Karnataka

Studies link psychological distress with Internet addiction among students

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This could impact academic performance; early detection crucial, say researchers

 

Internet Addiction (IA) among professional college students and its association with psychological distress can impact their academic progress and long-term career goals, reveal studies by researchers from NIMHANS and other healthcare institutions in Karnataka, Kerala, and Maharashtra.

In three different studies that have been published in peer-reviewed medical journals from the end of 2018 onwards, researchers explored Internet-use behaviours, Internet addiction among a large group of medical, engineering and university students pursuing other undergraduate courses (a sample of 5,625 students) in south India, and found that internet addiction is emerging as a major mental health condition among students.

“Our studies show that there is a significant and positive correlation between psychological distress (depression) and internet addiction,” Anish V. Cherian, Assistant Professor at the Department of Psychiatric Social Work in NIMHANS, who is the corresponding author of the studies, told The Hindu.

The researchers from medical colleges in Manipal, Kerala, Pune and Mangaluru, apart from NIMHANS, employed a cross-sectional study design and chose 1,763 medical students from three colleges in Bengaluru, Mangaluru, and Thrissur, who were pursuing undergraduate and postgraduate degrees in medicine; 1,086 engineering students from Mangaluru, and 2,776 undergraduate students from universities in Bengaluru and Mangaluru.

Studies link psychological distress with Internet addiction among students
 

While the study on Internet use behaviours, Internet addiction and psychological distress among medical college students has been published in Asian Journal of Psychiatry, the study involving engineering students has been published in the Indian Journal of Psychological Medicine. The third one involving undergraduate university students has been published in the Industrial Psychiatry Journal.

Quoting the studies, Dr. Cherian said IA among medical students and its association with psychological distress can impact their academic progress and long-term career goals. IA will also indirectly impact the community of healthcare professionals and the society. Thus, there is a need to investigate IA among medical students, he said.

In the study involving medical students, while 27% met the criterion for mild addictive internet use, 10.4% qualified for moderate addictive internet use, and 0.8% for severe addiction to internet.

Among the engineering students, 27.1% met the criterion for mild addictive internet use, 9.7% for moderate addictive internet use, and 0.4% for severe addiction to internet.

In the third study involving undergraduate university students, 29.9% met the criterion for mild addictive internet use. While 16.4% were classified in the moderate addictive use category, 0.5% had severe addiction.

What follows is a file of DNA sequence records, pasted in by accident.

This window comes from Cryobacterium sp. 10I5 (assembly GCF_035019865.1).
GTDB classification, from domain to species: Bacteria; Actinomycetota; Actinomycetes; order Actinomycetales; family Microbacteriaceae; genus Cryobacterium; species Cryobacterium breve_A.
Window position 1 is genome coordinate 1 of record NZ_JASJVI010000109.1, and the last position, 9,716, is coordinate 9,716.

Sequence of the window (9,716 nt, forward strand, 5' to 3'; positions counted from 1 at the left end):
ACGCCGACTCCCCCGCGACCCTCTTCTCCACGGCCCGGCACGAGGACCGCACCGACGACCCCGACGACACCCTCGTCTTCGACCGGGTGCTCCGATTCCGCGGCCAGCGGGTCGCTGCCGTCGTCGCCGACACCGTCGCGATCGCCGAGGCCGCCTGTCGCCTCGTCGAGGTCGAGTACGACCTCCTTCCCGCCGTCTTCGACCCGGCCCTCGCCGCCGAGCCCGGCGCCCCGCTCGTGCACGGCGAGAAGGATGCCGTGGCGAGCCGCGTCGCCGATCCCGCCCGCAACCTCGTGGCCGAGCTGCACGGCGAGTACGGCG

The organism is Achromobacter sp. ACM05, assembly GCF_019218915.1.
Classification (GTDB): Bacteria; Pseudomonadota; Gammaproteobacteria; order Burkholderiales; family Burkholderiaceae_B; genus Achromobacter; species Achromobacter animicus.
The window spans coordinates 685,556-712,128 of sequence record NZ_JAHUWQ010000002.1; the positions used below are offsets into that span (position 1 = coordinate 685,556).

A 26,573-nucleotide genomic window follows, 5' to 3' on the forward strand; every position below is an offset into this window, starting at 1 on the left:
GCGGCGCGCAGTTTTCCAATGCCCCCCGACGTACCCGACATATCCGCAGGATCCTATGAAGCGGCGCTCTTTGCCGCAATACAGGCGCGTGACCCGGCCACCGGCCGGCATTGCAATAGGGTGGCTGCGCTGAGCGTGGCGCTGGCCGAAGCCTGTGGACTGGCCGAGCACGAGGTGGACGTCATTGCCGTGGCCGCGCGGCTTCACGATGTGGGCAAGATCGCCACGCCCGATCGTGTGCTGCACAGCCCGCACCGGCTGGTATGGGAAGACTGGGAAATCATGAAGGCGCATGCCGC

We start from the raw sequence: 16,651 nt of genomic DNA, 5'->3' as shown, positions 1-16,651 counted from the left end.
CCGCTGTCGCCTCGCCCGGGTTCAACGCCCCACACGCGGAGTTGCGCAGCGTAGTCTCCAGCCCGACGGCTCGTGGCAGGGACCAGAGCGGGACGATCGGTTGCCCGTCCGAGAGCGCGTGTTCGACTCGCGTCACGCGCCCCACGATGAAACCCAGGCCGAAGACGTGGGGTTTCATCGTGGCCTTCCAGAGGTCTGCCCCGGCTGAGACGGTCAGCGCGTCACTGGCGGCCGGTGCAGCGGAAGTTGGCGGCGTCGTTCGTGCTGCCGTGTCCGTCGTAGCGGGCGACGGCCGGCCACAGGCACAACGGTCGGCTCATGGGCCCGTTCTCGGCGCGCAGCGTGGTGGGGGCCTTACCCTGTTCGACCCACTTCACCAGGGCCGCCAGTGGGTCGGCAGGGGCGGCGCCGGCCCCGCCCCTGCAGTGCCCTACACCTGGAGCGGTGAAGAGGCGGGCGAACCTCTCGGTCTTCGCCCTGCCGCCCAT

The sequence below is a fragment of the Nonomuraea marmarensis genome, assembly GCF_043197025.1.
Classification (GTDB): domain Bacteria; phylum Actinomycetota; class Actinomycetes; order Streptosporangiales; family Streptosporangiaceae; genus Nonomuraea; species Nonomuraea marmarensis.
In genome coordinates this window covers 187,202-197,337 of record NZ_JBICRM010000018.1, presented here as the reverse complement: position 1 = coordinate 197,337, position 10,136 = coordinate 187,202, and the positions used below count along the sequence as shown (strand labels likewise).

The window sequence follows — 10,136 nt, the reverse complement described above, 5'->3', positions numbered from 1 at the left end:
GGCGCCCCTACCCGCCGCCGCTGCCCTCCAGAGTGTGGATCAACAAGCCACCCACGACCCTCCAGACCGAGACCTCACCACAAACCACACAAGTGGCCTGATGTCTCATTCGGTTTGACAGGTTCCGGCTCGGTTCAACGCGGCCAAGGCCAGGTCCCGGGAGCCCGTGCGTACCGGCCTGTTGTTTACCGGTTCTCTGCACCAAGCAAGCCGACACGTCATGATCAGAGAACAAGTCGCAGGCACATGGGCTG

“In all the three studies, addiction was higher among male students staying in rented accommodations. Those who accessed internet several times a day and spent more than three hours per day on internet and had psychological distress were affected. Age, gender, duration of use, time spent per day, frequency of internet use and psychological distress (depression symptoms) predicted addiction,” Dr. Cherian explained.

“Our studies are a first such attempt to explore internet use behaviour, among a large group of students doing professional courses across multiple centres and its association with psychological distress, primarily depression,” said Shrinivasa Bhat from the Department of Psychiatry, K.S. Hedge Medical Academy in Mangaluru, who is one of the authors.

“As this addiction can be detrimental to their education and long-term career goals, early identification and management of IA and psychological distress is crucial,” the doctor said.

Another author, Nitin Anand, Associate Professor of Psychology at NIMHANS, suggested that students doing professional courses must be screened for psychological distress and IA. “There is a high possibility that IA and psychological distress co-exist and exacerbate each other. Initiation of such efforts will help in offering referrals to advanced centres for accurate identification and treatment,” he said.

Pointing out that about 53.9% engineering students, who knew about IA had made attempts to reduceit, the doctor said this indicated that awareness creation about IA and its risk factors among students and faculty will be a useful initial step towards healthy use of Internet.

Studies in future should explore the relationship between IA and depressive symptoms in a more comprehensive manner, he added.

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Printable version | Dec 14, 2019 6:04:27 PM | https://www.thehindu.com/news/national/karnataka/studies-link-psychological-distress-with-internet-addiction-among-students/article30109715.ece

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